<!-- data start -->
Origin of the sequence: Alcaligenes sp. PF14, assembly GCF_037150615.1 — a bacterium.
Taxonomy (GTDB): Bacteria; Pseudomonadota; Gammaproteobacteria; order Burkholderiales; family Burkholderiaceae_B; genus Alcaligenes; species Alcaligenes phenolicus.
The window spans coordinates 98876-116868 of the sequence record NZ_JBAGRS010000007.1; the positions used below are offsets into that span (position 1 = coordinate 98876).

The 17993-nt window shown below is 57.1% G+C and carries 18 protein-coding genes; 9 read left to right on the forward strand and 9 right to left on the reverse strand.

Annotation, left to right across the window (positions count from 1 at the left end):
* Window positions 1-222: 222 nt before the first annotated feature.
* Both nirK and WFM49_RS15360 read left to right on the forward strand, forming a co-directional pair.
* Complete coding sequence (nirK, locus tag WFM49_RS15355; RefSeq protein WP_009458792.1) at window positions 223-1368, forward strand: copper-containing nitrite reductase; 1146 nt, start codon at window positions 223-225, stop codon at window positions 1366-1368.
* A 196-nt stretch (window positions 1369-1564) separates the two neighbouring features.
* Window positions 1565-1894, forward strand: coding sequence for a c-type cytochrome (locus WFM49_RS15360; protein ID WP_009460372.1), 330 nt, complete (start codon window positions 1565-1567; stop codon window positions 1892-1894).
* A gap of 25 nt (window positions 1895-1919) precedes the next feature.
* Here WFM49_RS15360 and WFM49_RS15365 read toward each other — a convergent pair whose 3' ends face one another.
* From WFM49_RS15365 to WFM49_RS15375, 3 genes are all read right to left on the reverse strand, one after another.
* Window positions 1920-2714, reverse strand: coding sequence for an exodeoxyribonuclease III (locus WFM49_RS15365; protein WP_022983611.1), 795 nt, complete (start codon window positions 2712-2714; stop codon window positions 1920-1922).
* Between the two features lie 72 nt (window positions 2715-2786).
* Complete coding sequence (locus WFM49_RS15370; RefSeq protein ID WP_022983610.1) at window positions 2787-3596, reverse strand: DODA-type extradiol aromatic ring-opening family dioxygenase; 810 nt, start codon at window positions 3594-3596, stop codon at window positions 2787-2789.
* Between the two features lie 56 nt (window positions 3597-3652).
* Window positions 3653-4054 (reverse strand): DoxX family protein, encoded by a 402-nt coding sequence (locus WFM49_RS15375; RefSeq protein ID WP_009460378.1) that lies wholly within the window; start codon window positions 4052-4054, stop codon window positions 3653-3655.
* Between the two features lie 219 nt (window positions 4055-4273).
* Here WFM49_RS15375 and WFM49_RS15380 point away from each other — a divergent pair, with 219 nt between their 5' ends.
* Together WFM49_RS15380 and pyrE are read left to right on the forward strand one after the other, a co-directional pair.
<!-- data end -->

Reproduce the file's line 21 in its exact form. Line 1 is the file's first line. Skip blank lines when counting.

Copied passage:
* Together WFM49_RS15380 and pyrE are read left to right on the forward strand one after the other, a co-directional pair.